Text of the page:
Magazine article Psychotherapy Networker

FAMILY MATTERS: Lessons from a Gun-Shy Father

Magazine article Psychotherapy Networker

FAMILY MATTERS: Lessons from a Gun-Shy Father

Article excerpt

Fortunately for me, the war in Vietnam ended before I got my draft notice. This was good for world peace--and for my own inner peace. Guns, senseless bloodshed, fear: I couldn't understand any of it. I was lucky not to have to face the killing, and managed to avoid all involvement with firearms for many years thereafter--until my son reached adolescence.

Michael's preoccupation with guns gave me little concern at first, since it didn't seem unusual for a young boy. But just when I thought his obsession would fade, like his earlier love of Legos and Tonka toys, it escalated. Many of his friends had begun to hunt deer with their fathers, and he proposed it to me as a good father-son activity. At first, I tried to put him off with "maybes" and "we'll see's," but he kept talking about guns, hounding me incessantly to go hunting with him.

I decided to call in reinforcements and consulted several friends, one of whom was an FBI agent--a man I'd always found to be levelheaded and a source of good advice. Much to my surprise, he was all for it. "Let him learn the right way, " he said. "Better under your supervision than with someone else."

And so, reluctantly, I entered the wide world of sports, a world essentially foreign to me. On our first purchasing expedition, I tried to persuade my son that a light .22 was what we wanted, but the experts told me that you couldn't hunt deer with a .22, and I was forced to buy higher powered weapons.

Then came joining a rod and gun club, and even at this stage, I held out the hope that Michael would be satisfied with shooting cardboard figures and paper targets on a rifle range. But his interest continued to grow, particularly after he met several hunters there. One older fellow, who belonged to a hunting club and owned land in the mountains, invited us up for the first day of deer season. I made every possible excuse, but once again found myself buying gear--the boots, camouflage clothing, hats and accessories that go along with joining the brotherhood of hunters. It was paradoxical: I had such an aversion to killing animals for sport, yet I was thrilled by the chance to bond with my son, who had never before been passionate about very much in his life.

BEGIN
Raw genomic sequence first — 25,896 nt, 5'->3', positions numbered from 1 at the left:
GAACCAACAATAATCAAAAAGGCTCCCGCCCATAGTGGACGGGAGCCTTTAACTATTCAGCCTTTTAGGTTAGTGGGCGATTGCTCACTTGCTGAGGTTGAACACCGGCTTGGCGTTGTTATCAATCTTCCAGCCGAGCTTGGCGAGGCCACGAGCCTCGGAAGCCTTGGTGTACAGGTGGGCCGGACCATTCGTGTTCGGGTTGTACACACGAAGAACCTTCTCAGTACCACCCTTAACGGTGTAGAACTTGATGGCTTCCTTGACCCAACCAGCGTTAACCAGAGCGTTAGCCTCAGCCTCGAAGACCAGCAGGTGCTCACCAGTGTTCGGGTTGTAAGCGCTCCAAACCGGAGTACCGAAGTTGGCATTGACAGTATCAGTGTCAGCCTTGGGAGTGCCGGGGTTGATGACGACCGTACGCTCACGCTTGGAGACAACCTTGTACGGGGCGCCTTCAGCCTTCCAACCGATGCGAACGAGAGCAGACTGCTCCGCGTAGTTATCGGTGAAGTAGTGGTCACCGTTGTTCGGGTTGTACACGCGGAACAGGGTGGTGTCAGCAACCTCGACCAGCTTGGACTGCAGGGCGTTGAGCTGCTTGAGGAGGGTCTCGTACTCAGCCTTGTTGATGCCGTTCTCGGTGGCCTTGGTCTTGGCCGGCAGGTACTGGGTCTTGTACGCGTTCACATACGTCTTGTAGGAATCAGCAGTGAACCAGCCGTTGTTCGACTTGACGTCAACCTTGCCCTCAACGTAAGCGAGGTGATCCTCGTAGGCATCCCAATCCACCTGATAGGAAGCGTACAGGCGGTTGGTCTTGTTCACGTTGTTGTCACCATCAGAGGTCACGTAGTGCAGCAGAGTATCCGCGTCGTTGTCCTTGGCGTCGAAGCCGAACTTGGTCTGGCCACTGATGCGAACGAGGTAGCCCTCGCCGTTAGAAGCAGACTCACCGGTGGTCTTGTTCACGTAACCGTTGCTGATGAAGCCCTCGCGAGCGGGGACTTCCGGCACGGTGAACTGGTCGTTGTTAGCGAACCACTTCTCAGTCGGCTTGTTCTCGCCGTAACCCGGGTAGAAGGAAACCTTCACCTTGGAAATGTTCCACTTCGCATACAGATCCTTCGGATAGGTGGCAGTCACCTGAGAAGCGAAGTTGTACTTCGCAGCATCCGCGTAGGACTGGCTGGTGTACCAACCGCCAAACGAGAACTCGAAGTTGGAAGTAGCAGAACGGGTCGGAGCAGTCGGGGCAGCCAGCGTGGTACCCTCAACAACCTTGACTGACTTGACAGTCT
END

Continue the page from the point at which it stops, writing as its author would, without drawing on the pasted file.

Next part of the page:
Soon the winter evening came when Michael and I laid out our hunting gear in the living room in anticipation: thermal underwear, backpacks, boots, gloves with the fingers cut out, 150 square inches of orange cover material (so that we wouldn't be mistaken for deer), a knife, toilet paper, a thermos of coffee and, of course, our weapons of destruction.

We rose at 3:00 a.m., and as my son slept, I drove like a white-knuckle flyer through a squall of snow in the darkness, asking myself repeatedly why in God's name I was doing this. The answer came wordlessly when I glanced down at the seat next to me, where my great white hunter was sleeping like a baby.

As we entered the mountains, newly fallen snow glinted like diamonds in the first rays of sunlight. How could we murder innocent animals, I wondered, in this beautiful, serene setting? We pulled off the main road and onto a dirt track, unloaded our equipment and made our way through the thick brush into the dense, dark woods. The ground was littered with Styrofoam cups and fast-food wrappers--evidence of other two-legged predators out for the kill. I trudged along the path like a schoolboy on his way to the principal's office, trying to hide my anxiety behind a false display of enthusiasm for my son's sake. This was the hour of reckoning, I mused. All those months of target shooting had led to this day when a father must challenge his long-held beliefs and a son follow his own, distinct dream. …

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